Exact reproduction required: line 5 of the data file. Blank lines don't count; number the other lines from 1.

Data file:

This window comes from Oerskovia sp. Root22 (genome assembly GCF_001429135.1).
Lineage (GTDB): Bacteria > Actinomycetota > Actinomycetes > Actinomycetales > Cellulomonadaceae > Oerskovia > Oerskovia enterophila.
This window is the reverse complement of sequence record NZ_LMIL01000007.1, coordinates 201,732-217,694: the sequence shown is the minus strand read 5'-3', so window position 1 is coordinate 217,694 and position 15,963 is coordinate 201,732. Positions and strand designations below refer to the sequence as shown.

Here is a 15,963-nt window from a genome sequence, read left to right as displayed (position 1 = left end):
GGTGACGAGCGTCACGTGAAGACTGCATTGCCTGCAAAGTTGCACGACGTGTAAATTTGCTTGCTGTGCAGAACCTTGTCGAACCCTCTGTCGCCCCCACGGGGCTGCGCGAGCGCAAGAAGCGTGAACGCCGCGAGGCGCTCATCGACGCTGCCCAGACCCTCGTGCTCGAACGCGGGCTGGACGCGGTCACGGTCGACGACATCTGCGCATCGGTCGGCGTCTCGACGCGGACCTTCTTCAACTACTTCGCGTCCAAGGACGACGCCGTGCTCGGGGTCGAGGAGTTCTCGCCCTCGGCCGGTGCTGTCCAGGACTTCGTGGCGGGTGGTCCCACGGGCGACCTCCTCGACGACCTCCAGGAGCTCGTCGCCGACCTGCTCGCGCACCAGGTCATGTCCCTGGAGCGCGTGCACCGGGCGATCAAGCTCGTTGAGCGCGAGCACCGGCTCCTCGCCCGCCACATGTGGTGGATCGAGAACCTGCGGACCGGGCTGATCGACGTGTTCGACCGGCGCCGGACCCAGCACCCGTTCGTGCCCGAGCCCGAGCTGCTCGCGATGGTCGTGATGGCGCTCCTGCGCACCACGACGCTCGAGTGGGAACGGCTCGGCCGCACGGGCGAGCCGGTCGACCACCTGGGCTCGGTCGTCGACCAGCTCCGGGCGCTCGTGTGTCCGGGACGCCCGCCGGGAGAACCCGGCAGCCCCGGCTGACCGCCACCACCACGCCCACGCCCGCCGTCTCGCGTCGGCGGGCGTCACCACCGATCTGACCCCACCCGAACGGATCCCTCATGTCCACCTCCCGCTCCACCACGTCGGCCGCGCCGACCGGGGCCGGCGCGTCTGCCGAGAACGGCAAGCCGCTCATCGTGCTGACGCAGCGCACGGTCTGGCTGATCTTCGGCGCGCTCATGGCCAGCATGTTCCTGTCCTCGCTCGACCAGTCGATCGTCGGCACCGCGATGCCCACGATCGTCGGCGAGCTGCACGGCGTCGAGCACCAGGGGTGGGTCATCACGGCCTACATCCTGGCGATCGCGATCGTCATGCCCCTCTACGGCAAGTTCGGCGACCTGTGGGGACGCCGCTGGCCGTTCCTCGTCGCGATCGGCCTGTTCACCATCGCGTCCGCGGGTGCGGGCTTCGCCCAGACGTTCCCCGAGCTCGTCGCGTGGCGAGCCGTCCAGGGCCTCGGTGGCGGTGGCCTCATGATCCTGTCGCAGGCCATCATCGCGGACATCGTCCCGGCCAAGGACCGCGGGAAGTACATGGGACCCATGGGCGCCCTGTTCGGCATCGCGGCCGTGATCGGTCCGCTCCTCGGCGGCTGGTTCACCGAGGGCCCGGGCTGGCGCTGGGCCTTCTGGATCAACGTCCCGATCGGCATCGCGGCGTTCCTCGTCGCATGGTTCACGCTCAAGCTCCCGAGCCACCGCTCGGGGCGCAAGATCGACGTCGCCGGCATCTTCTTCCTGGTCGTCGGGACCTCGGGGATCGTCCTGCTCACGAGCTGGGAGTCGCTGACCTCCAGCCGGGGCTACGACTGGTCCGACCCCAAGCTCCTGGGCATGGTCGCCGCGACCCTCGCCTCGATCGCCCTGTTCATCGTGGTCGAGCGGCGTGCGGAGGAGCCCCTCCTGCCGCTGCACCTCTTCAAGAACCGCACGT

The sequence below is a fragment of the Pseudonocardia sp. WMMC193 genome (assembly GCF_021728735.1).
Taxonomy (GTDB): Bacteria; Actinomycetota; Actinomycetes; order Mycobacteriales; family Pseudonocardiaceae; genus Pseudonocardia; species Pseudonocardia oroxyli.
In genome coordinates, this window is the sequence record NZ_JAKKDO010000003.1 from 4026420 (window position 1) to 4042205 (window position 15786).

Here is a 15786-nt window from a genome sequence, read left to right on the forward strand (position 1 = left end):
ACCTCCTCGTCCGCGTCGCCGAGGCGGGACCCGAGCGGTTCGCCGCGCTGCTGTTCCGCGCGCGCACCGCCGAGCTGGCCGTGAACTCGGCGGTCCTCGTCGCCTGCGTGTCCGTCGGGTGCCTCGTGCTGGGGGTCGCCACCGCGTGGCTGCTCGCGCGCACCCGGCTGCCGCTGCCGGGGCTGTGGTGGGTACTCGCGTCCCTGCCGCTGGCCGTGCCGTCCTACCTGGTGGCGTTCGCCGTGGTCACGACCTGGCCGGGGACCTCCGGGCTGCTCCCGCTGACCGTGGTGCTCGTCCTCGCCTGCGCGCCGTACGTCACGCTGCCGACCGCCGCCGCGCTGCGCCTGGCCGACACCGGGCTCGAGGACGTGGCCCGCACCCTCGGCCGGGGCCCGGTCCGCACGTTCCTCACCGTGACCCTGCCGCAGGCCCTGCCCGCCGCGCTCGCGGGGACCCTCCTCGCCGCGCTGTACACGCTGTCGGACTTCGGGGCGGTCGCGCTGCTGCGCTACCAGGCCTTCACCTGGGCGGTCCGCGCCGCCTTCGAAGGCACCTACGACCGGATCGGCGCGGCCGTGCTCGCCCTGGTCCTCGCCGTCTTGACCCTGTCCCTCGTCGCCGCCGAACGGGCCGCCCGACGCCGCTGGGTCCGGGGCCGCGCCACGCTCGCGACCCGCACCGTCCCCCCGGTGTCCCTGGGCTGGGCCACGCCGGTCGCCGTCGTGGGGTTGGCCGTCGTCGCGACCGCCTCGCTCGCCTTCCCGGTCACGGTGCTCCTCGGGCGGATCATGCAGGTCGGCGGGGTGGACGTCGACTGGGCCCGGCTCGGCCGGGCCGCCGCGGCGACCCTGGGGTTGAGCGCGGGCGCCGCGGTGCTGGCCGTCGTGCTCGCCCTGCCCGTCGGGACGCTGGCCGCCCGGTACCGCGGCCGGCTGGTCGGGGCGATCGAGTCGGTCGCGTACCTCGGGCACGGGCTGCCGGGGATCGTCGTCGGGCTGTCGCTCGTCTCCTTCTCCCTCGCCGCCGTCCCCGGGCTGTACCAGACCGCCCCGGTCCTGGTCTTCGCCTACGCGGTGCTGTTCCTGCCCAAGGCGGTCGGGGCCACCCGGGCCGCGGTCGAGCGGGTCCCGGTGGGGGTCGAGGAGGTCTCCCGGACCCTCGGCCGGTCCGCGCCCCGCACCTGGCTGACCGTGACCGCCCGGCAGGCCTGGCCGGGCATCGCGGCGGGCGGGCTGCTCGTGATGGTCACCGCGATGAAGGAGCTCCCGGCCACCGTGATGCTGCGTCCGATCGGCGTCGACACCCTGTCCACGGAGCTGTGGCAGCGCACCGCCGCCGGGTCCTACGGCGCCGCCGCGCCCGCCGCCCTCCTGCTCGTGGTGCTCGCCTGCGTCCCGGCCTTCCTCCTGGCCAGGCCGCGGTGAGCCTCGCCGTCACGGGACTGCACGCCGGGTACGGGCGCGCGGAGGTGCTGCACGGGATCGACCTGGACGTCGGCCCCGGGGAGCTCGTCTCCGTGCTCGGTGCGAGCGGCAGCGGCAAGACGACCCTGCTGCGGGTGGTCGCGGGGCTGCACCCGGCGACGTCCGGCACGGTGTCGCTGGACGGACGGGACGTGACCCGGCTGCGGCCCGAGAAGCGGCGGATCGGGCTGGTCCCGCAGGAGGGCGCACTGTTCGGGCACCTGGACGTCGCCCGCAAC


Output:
GGTGACGAGCGTCACGTGAAGACTGCATTGCCTGCAAAGTTGCACGACGTGTAAATTTGCTTGCTGTGCAGAACCTTGTCGAACCCTCTGTCGCCCCCACGGGGCTGCGCGAGCGCAAGAAGCGTGAACGCCGCGAGGCGCTCATCGACGCTGCCCAGACCCTCGTGCTCGAACGCGGGCTGGACGCGGTCACGGTCGACGACATCTGCGCATCGGTCGGCGTCTCGACGCGGACCTTCTTCAACTACTTCGCGTCCAAGGACGACGCCGTGCTCGGGGTCGAGGAGTTCTCGCCCTCGGCCGGTGCTGTCCAGGACTTCGTGGCGGGTGGTCCCACGGGCGACCTCCTCGACGACCTCCAGGAGCTCGTCGCCGACCTGCTCGCGCACCAGGTCATGTCCCTGGAGCGCGTGCACCGGGCGATCAAGCTCGTTGAGCGCGAGCACCGGCTCCTCGCCCGCCACATGTGGTGGATCGAGAACCTGCGGACCGGGCTGATCGACGTGTTCGACCGGCGCCGGACCCAGCACCCGTTCGTGCCCGAGCCCGAGCTGCTCGCGATGGTCGTGATGGCGCTCCTGCGCACCACGACGCTCGAGTGGGAACGGCTCGGCCGCACGGGCGAGCCGGTCGACCACCTGGGCTCGGTCGTCGACCAGCTCCGGGCGCTCGTGTGTCCGGGACGCCCGCCGGGAGAACCCGGCAGCCCCGGCTGACCGCCACCACCACGCCCACGCCCGCCGTCTCGCGTCGGCGGGCGTCACCACCGATCTGACCCCACCCGAACGGATCCCTCATGTCCACCTCCCGCTCCACCACGTCGGCCGCGCCGACCGGGGCCGGCGCGTCTGCCGAGAACGGCAAGCCGCTCATCGTGCTGACGCAGCGCACGGTCTGGCTGATCTTCGGCGCGCTCATGGCCAGCATGTTCCTGTCCTCGCTCGACCAGTCGATCGTCGGCACCGCGATGCCCACGATCGTCGGCGAGCTGCACGGCGTCGAGCACCAGGGGTGGGTCATCACGGCCTACATCCTGGCGATCGCGATCGTCATGCCCCTCTACGGCAAGTTCGGCGACCTGTGGGGACGCCGCTGGCCGTTCCTCGTCGCGATCGGCCTGTTCACCATCGCGTCCGCGGGTGCGGGCTTCGCCCAGACGTTCCCCGAGCTCGTCGCGTGGCGAGCCGTCCAGGGCCTCGGTGGCGGTGGCCTCATGATCCTGTCGCAGGCCATCATCGCGGACATCGTCCCGGCCAAGGACCGCGGGAAGTACATGGGACCCATGGGCGCCCTGTTCGGCATCGCGGCCGTGATCGGTCCGCTCCTCGGCGGCTGGTTCACCGAGGGCCCGGGCTGGCGCTGGGCCTTCTGGATCAACGTCCCGATCGGCATCGCGGCGTTCCTCGTCGCATGGTTCACGCTCAAGCTCCCGAGCCACCGCTCGGGGCGCAAGATCGACGTCGCCGGCATCTTCTTCCTGGTCGTCGGGACCTCGGGGATCGTCCTGCTCACGAGCTGGGAGTCGCTGACCTCCAGCCGGGGCTACGACTGGTCCGACCCCAAGCTCCTGGGCATGGTCGCCGCGACCCTCGCCTCGATCGCCCTGTTCATCGTGGTCGAGCGGCGTGCGGAGGAGCCCCTCCTGCCGCTGCACCTCTTCAAGAACCGCACGT